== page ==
Monday, September 17, 2018

I flew on Elvon’s points, which are easier to use than to have transferred.  I wasted enough time on that to know.  I got routed through Calgary, which wasn’t too bad, but I didn’t get to Montreal until midnight, and I had left the Lodge at 8:15 am.  The United points algorithm allocated me seats at the very back of both planes, so I upgraded them to Premium Economy for about a hundred bucks, total.  This gave me more leg room, and, in both cases, a free seat between me and my seatmate on the aisle.  If you pick a row, where one of the aisle or window seats is taken, and book the other one, odds are no one is going to pay for the middle seat.  If you are a couple, pick both of them for the same result.  Don’t say this blog isn’t educational.

Hertz gave me the choice of a Corolla, or a mini-van, and I picked the Corolla.  It’s a good bit bigger than the one I had 20 years ago.  Nice.  Montreal is still a full-blown construction zone.  The Turcot interchange is downright scary at 1:00 am, with almost no one on it.  It’s a little like a roller coaster, without the rails to keep you in line.  You have to do that yourself and it’s not easy.  You can’t go the way you want to go, either.  I managed to get on Decarie, where I was expecting to have to cross three lanes in a hurry to get on to Sherbrooke, one of the stupider traffic circles in the entire world.  Well, I guess they are fixing it, because I was past Sherbrooke when I got on and had to cross three lanes of traffic, in a hurry, to get off at the next exit up, Côte St-Luc – Queen Mary.  Then Côte St-Luc was blocked, so I had to take the service road to Queen Mary, ride that east to Victoria, and come down on my destination. I know the territory, and Adam had generously ceded his parking spot, and called Westmount for permission to park on the street.  We are close to downtown, right in Victoria Village.  Parking on this street, and all the ones around, is 1 hour, overnight by appointment.

I crawled into bed and slept like a log, until woken by a client at 10:10am.  Dealt with her request, as best I could, greeted Adam and Judy, got on the Internet, and sent out all that I had been writing on the plane.  The important thing was to get my schedule out to my Montreal friends.

Then I went to see Paul Terni.  He is dying of cancer, and has elected palliative care, at home.  He’s very weak, but still as sharp as ever, and still my manager.  His nephew, Peter Aglaganian was there, having lost his job of 38 years.  He managed three large datacenters for CGI, one if the biggest Canadian firms in that field.  But companies change, new management teams get control, and next thing you know, you’re out looking for a job at 50.  I asked him if he knew of Roslyn.  She got me good people when I was DP Manager at Direct film, and she got me my job at Tandem, when that fizzled.  She also brought Paul a lot of good people for the places he managed.  Roslyn’s a hard ass, but she knows her job, and she doesn’t mess around and waste your time.

Peter thanked me and said we could take this off line in a day or so.  Paul, who you would have thought was sleeping, said “Call her now”.  So Peter’s initial interview was played out over my speaker phone, in front of Paul.  It seemed to please him immensely to be getting something going from his deathbed.  He has no illusions, whatsoever, and is ready to meet his fate.  After all, no one gets out of here alive.  His daughter, Jennifer, missed her calling as a nurse, she’s fabulous.  I’m sure she prefers her real career, though.  Her email signature reads, in part: Jennifer Terni, Ph.D., Associate Head, Department of Literatures, Cultures and Languages, Associate Professor French, University of Connecticut.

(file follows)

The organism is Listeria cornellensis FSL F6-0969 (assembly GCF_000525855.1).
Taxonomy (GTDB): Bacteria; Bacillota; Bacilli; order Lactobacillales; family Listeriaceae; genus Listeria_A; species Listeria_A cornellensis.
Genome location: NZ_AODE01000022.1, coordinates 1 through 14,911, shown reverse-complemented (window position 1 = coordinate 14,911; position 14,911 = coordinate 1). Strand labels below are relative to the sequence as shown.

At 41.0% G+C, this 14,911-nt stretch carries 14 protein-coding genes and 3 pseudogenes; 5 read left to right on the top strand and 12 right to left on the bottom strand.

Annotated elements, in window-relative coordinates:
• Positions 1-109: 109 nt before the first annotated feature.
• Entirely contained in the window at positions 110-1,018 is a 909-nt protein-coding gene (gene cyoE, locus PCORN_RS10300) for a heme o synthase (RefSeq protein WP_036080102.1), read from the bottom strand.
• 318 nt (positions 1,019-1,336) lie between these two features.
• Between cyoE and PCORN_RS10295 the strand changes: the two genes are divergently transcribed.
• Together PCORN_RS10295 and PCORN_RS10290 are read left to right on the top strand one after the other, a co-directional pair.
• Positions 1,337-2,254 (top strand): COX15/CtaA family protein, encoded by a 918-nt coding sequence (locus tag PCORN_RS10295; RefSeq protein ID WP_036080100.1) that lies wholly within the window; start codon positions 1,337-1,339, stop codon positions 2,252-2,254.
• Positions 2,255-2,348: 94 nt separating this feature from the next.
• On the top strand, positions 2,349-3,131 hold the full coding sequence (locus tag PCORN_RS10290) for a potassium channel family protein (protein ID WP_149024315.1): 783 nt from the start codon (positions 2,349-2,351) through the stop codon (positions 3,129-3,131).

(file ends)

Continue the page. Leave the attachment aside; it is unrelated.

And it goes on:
I stayed a couple of hours, picked up some pastries, sadly not from the Patisserie de Gascogne, which is no more, and three warm dead birds, from Chalet BBQ, with fries, sauce and coleslaw, and pointed the car towards Cornwall.

Mine is a very small family and these are most of it, my cousin, Rosemary, her husband, Nick, their son John, his wife, Joanne, and their daughter Lily.  John’s two sisters live in Kingston, and his daughter, Sarah, is off in Nova Scotia, at a super private school.  Cornwall is a very working-class town, and they didn’t think much of its educational possibilities.  Joanne’s parents live nearby, so it’s all good.

Traffic getting out of Montreal was hideous, and it stayed so most of the way off the islands of Montreal and Ile Perrot.  It took me two hours to get to Long Sault, arriving at 6:30PM.  Out came the wine, duck liver mouse, cheese ring, crackers, and Sancerre, Elvon’s favorite wine.  We toasted him, and I loved the idea.  I’ll be buying Sancerre, myself, this trip.  The warm dead bird was its usual nurturing self, and Rosemary was happier than a clam, not to have had to cook. We don’t drink like we used to, I am sad to report.  I was in bed by eleven.

Wednesday, September 18

Since I hadn’t touched the computer in three days, and I had travel business to attend to, I spent most of the day on the computer, apart for an exercise hour and a 20-minute walk.  Next thing I knew, it was cocktail hour, and I hadn’t even started this diary.  We dropped some of Elvon’s ashes, from their dock, into the St. Lawrence, opposite the Eisenhower Dam.  He always liked it there.

Lily’s birthday was coming up in a couple of days, so we celebrated it early.  I love this picture of Lily and her father with the plastic cake form.20180919-01LongSaultLilyJohnSmaller